Weill and the IRS thus claimed responsibility for devising what they describe as a useful computerized system to collect taxes. But accepting responsibility for its errors was a different matter. "There is no IRS agent here who has purposely and with bad faith improperly disclosed return information about the plaintiffs," Weill argued in court.

During a later interview, the government lawyer asserted that "we're talking here about a computer glitch, not a purposeful error. This is a system that is spitting out tens of thousands of notices a day and I don't think Congress intended that the agency be penalized every time there is a little mistake."

Because the IRS's collection of taxes is absolutely essential to the government, both Congress and the courts have been wary of giving taxpayers the right to sue the IRS for improper activities, but in this case Weigel rejected the government's defense and held the IRS liable for damages. The exact amount will be decided later through negotiations or a trial. Although the penalty established in law is $1,000 for each disclosure, the question of exactly what constitutes a disclosure is subject to dispute.

Weigel's ruling puts significant pressure on the IRS to modify its ways. No one knows, however, exactly how many other taxpayers have been similarly victimized. While there have been repeated stories about similar mix-ups in the press, the evidence is anecdotal and the IRS does not publish statistics on the problem.

But the potential pool of victims is so massive that even if the IRS had an error rate of only one-half of 1%, thousands of taxpayers a year could be damaged. According to the most recent annual IRS report, the agency in 1986 informed 2.7 million taxpayers that they owed back taxes. As an outgrowth of these cases, 1.6 million levies were served on third parties such as employers, banks, credit unions and stockbrokers. The effect is to give the government control of the assets in the levied accounts. During the same year, the agency filed 767,000 tax liens on the property of targeted taxpayers. The effect of a lien is to inform creditors that the IRS has claimed the property. If a taxpayer later sold his property, the IRS could satisfy its tax claim from the results of the sale.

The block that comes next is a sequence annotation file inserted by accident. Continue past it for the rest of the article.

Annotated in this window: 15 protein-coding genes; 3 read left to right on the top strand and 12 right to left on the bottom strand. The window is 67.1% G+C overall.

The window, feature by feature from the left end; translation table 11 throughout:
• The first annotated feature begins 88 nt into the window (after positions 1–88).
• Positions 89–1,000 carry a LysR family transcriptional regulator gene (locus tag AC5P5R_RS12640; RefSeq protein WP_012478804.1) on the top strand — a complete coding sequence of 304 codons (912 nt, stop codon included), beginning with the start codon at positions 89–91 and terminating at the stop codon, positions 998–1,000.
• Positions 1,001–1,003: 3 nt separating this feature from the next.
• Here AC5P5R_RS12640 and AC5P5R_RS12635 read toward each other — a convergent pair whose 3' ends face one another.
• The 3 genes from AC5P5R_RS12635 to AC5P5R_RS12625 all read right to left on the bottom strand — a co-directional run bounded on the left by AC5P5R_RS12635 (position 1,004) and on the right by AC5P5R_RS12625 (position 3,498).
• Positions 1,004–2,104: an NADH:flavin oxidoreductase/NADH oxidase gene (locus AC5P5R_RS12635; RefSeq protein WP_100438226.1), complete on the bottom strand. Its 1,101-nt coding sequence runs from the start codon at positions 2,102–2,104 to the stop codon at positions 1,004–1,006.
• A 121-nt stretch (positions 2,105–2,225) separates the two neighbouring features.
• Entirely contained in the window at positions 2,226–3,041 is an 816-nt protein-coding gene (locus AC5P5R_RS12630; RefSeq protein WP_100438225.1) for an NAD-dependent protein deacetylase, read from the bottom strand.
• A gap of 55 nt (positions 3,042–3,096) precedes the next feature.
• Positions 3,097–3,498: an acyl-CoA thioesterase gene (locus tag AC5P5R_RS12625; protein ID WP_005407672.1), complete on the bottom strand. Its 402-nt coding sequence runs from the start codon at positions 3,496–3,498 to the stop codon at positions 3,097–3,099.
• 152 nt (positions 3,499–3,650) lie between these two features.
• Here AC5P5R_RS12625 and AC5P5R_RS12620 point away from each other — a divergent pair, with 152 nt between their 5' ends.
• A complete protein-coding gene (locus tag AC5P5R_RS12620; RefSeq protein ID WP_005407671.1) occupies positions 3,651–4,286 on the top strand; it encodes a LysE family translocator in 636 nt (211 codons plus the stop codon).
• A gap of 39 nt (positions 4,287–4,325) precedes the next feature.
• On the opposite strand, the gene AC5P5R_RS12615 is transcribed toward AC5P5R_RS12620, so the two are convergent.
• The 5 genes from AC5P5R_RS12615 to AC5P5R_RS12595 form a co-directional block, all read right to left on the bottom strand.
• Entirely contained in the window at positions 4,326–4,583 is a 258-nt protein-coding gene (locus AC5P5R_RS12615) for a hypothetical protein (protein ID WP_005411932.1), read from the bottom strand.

According to the agency's annual report, two-thirds of all the millions of taxpayer delinquency assessments, warnings, levies and liens that the agency sent out in 1986 were processed on the computers of automated collection centers located throughout the country--without the involvement of field agents.

But processing the cases of taxpayers who have filed disputed returns is not the only assignment of the automated centers. Just recently, they have been given a whole new task: track down individuals who don't pay any taxes at all and automatically calculate what they owe the government. For the 12 months preceding Oct. 31, the computers identified 169,274 individuals who allegedly had failed to file tax returns, calculated their liabilities and then mailed the "non-filers" completed returns assessing them for a total of $1.6 billion.

Because the new automated assessment procedure is aimed at what has always been considered a loathsome class, genus Tax cheat , its launching by the IRS received almost no notice. But calculating returns for non-filers may be just a first step in a broader effort. As far back as 1953, the IRS has dreamed of a tax system empowering the agency to calculate the returns of most Americans--and then just send them a bill.

Three years ago, the IRS tried to float this plan under the banner of what it called "the return-free system." In 1984 and 1985, for example, former IRS Commissioner Roscoe L. Egger was claiming that by 1990 under this system, if adopted, two out of every three taxpayers "would never have to wrestle with a tax return again." Congress did not buy the return-free proposal, in part because of an underlying uncertainty about the ability of the IRS and its computers to handle such a mass of data. The Husby case is the latest example of just how challenging that task can be.